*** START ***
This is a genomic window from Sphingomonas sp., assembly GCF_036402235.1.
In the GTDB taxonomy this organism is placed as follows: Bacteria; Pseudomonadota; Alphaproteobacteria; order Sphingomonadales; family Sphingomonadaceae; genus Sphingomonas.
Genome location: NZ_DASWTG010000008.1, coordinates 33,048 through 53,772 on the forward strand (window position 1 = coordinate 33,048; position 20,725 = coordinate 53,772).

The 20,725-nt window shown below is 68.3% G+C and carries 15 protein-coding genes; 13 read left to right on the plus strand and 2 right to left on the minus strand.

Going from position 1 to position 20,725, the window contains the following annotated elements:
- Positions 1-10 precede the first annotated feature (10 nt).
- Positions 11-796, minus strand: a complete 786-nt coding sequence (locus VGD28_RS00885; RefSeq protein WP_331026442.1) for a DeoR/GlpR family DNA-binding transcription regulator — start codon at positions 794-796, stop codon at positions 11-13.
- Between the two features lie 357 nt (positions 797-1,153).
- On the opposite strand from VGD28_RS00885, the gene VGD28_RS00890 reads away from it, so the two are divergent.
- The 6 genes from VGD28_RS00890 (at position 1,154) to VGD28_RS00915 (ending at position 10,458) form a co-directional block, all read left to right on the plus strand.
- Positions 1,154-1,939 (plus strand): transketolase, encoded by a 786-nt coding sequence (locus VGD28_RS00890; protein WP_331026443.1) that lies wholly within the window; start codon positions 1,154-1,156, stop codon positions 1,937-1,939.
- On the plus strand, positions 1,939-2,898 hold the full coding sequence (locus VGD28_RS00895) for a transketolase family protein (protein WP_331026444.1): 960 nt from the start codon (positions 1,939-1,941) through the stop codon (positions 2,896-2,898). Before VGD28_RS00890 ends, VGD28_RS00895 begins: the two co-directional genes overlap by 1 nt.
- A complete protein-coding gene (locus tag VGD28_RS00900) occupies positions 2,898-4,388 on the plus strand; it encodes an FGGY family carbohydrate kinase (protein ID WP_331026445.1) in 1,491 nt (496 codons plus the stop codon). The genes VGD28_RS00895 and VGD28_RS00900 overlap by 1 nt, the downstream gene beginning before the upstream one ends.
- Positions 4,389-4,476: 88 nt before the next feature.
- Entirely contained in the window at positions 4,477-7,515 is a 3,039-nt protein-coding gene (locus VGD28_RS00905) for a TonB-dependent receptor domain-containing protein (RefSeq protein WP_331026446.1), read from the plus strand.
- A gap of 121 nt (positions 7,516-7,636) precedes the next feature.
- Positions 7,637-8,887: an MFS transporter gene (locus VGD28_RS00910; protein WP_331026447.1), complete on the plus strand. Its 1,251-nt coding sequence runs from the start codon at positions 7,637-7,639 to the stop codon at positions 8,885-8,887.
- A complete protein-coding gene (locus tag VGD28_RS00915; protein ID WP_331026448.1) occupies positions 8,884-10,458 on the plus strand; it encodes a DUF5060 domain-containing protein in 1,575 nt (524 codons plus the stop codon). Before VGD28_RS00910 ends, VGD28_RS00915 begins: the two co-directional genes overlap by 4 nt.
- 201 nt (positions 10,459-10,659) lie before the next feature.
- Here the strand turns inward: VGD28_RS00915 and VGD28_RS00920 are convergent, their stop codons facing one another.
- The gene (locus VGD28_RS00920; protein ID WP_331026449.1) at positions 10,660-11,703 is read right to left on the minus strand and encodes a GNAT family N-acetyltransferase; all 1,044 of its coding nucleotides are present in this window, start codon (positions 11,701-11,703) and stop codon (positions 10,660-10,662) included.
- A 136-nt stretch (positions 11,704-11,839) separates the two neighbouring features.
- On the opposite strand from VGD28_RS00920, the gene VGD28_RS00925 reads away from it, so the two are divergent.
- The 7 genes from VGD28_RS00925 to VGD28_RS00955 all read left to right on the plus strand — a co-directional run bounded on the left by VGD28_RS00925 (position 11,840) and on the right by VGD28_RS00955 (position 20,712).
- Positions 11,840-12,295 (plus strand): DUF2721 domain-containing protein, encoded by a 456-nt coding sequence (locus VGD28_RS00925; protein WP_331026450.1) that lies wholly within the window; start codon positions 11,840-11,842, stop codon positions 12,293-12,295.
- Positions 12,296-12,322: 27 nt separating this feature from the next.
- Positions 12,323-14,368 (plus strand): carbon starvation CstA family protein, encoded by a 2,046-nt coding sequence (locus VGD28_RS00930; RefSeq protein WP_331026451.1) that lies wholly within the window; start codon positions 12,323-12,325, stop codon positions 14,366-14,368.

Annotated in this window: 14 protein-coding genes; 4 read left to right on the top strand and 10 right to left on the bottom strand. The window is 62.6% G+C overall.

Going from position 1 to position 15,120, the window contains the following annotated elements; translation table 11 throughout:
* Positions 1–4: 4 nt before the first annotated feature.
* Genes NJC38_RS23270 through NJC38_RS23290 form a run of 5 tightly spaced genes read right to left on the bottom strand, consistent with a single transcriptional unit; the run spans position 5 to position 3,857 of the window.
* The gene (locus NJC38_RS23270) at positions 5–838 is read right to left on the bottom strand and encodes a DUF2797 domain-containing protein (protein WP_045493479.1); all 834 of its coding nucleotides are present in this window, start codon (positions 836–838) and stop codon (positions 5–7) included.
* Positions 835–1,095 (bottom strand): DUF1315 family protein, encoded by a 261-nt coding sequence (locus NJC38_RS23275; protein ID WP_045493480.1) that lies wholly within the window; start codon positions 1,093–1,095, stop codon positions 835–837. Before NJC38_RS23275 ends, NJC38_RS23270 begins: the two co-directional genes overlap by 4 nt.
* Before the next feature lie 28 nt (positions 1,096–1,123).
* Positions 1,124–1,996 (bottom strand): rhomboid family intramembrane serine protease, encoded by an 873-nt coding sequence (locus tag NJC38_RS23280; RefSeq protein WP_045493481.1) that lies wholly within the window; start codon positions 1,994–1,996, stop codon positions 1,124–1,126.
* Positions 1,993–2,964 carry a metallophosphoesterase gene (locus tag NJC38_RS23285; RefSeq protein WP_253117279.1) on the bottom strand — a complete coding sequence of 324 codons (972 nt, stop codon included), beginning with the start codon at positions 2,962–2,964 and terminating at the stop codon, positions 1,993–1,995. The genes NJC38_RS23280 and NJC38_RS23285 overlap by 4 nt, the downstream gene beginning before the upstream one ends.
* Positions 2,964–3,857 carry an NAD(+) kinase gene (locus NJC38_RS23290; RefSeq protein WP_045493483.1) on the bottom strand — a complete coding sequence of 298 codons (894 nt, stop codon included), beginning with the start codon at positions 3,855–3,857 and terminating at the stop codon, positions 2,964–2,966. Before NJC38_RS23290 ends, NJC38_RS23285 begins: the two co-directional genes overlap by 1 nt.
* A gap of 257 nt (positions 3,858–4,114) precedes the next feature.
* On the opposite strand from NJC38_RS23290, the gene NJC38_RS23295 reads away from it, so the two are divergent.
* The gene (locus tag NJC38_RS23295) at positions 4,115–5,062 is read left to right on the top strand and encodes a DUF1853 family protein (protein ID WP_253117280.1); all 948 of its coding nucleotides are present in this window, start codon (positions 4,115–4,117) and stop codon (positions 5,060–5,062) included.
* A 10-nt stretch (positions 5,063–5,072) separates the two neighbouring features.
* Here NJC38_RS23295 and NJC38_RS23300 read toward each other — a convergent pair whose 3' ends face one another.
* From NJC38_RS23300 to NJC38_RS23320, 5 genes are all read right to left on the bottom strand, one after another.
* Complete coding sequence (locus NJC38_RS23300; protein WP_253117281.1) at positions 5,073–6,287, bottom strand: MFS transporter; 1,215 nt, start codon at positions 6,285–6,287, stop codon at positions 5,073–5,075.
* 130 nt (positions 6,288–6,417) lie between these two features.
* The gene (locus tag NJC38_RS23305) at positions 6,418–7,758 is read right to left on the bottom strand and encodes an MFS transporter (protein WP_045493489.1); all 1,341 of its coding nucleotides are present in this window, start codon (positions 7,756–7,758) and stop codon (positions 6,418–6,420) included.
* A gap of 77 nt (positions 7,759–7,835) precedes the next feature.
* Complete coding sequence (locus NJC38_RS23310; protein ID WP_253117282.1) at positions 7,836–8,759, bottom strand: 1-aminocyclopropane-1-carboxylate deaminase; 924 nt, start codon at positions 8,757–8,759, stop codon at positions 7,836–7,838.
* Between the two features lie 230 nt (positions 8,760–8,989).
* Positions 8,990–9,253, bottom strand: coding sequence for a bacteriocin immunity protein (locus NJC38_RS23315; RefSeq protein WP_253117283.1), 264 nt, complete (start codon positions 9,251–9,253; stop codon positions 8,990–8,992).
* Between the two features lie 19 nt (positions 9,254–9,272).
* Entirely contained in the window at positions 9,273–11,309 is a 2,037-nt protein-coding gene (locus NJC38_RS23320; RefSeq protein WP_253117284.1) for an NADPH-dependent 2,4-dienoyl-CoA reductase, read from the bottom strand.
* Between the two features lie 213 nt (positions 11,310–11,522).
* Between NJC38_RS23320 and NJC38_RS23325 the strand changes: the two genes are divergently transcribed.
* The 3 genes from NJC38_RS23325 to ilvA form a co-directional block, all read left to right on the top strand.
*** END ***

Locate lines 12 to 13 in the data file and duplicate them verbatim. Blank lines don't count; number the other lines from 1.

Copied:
- On the plus strand, positions 1,939-2,898 hold the full coding sequence (locus VGD28_RS00895) for a transketolase family protein (protein WP_331026444.1): 960 nt from the start codon (positions 1,939-1,941) through the stop codon (positions 2,896-2,898). Before VGD28_RS00890 ends, VGD28_RS00895 begins: the two co-directional genes overlap by 1 nt.
- A complete protein-coding gene (locus tag VGD28_RS00900) occupies positions 2,898-4,388 on the plus strand; it encodes an FGGY family carbohydrate kinase (protein ID WP_331026445.1) in 1,491 nt (496 codons plus the stop codon). The genes VGD28_RS00895 and VGD28_RS00900 overlap by 1 nt, the downstream gene beginning before the upstream one ends.